In school board district 3, especially in the Piedmont Heights area, the Central High School campus is a very tender topic. The majority of the district’s citizens did not want the campus closed, and now it has been sitting empty for over eight years. The building is still only 48 years old. Not long before the campus was closed, our school district invested $1.8 million in athletic facilities, including eight new tennis courts and a new running track.
The following quote is taken from a district newsletter, promoting the investment: “On Central’s athletic fields, new bleachers will provide safe and accessible seating for 500 people, and a new track, multiple fields, eight tennis courts, an improved and fenced baseball field, and new score boards, restrooms, storage, and expanded parking will be constructed to provide additional opportunities for baseball, soccer, football, tennis, track and field, physical education and community recreation activities.”
From time to time I walk up to the central campus, to see for myself how the grounds and buildings are holding up, after sitting empty for so many years. It is always evocatively distressing walking around abandoned buildings with such a beautiful view. Rust is taking a toll on metal fascia and on the moldings of some of the windows of the high school, and there is deterioration in one corner of the building. Vandals are getting inside. While knocking on doors during this campaign, I spoke at length with a police officer who told me law enforcement is wasting considerable resources dealing with break-ins on the site.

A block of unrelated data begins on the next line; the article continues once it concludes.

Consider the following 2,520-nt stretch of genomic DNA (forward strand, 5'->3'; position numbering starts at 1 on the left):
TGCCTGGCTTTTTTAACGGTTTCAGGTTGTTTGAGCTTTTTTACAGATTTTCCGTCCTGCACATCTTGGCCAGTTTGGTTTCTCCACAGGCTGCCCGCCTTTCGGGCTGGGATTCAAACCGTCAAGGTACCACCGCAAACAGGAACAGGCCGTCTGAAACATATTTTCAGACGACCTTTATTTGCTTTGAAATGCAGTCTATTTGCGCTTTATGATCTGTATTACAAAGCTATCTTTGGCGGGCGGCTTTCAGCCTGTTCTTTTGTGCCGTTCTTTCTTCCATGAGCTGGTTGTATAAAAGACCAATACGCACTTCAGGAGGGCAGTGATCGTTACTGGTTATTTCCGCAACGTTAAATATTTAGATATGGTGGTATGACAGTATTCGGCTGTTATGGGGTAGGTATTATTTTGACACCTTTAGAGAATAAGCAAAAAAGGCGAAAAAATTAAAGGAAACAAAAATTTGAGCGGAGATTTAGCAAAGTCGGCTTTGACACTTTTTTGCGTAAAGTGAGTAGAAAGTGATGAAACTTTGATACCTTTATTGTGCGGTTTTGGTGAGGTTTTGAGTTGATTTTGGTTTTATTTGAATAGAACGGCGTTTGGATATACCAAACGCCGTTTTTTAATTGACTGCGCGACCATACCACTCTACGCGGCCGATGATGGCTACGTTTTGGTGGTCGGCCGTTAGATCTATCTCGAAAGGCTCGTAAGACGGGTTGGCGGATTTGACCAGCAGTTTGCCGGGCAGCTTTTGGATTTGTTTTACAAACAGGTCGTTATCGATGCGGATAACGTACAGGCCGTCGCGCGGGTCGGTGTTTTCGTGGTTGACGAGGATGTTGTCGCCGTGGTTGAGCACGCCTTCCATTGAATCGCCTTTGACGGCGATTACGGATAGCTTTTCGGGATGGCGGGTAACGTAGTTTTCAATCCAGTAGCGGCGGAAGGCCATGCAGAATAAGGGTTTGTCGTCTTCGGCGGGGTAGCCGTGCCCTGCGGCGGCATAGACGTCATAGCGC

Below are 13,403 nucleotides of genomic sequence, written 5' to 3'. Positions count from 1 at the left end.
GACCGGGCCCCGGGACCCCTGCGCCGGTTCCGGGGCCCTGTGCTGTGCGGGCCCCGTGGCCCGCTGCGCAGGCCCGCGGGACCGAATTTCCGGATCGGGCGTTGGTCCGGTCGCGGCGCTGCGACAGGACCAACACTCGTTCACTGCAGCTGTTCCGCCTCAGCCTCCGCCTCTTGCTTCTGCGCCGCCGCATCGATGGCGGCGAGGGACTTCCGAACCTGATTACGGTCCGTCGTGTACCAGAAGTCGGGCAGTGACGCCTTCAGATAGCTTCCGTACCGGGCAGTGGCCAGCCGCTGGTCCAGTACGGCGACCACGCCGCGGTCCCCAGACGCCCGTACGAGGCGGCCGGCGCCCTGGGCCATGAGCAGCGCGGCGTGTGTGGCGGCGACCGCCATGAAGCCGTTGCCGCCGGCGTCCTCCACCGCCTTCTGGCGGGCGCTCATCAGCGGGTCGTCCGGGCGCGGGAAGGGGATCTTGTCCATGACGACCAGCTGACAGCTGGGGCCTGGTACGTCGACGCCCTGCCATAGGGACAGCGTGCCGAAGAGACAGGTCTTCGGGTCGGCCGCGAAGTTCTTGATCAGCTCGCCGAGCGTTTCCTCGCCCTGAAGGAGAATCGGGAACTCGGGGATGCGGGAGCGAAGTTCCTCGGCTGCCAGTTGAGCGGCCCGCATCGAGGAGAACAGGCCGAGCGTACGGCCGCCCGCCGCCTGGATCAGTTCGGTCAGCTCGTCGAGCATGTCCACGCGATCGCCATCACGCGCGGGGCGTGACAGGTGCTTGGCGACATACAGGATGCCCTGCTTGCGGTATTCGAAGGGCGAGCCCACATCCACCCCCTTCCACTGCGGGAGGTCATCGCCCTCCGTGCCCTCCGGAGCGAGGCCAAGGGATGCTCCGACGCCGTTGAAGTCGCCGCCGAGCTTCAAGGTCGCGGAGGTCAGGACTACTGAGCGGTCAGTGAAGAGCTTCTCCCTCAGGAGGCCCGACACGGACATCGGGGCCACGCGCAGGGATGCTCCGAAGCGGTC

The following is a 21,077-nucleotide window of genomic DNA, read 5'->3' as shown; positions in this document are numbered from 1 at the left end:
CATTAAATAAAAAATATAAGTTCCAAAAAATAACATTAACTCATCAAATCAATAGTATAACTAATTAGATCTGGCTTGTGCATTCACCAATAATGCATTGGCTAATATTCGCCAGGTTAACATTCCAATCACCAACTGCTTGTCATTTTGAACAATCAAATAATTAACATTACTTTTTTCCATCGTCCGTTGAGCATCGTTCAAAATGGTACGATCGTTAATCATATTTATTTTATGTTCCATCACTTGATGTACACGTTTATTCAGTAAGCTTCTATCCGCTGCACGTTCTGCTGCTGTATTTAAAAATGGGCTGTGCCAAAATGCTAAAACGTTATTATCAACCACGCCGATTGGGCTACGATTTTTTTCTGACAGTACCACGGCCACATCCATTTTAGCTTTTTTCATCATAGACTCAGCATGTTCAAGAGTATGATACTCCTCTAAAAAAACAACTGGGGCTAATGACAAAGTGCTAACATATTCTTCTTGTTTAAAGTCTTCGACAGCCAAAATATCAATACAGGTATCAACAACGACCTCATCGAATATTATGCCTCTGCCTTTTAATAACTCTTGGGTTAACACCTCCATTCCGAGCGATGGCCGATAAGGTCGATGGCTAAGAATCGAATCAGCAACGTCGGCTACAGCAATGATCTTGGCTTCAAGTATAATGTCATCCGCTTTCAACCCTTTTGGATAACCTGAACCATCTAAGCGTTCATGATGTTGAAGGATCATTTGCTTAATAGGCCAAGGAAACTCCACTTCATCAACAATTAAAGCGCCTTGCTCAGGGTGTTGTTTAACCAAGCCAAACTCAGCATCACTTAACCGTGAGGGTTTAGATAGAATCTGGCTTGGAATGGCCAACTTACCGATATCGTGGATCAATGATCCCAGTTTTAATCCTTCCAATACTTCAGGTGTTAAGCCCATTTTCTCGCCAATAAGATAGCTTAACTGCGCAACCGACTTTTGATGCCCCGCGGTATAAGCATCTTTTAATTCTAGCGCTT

The last time I was on the campus, I circled the school from both directions and carefully tabulated with a pen and notepad how many window panes were broken out and replaced with particle board. I counted 19. Only the soccer/football field was still being mowed and maintained. The softball field, hardball field and playground were all waist high in weeds. More weeds were growing up through cracks in the now crumbling tennis courts.
This has been very poor planning. Our school district is now paying more than $14,000 a year to lease space in the old Washington school to fill the educational void created in the center of the city, a harbinger of coming problems. My fear is that the district will sell the Central campus for one penny on the dollar, net profit. Then, fifteen years or so down the road, the school board will want taxpayers to purchase prime property and start rebuilding central schools.
The time has come to take another look at where we’ve been going for the past dozen years. The Red Plan has only worsened our city’s east-west divide. We should reevaluate where the school board of school district ISD 709 has been leading us, before we dump the Central campus–77 acres and 3 multi-million dollar buildings–for virtually no profit at all, only to surely come to regret, someday in the near future, that we did it.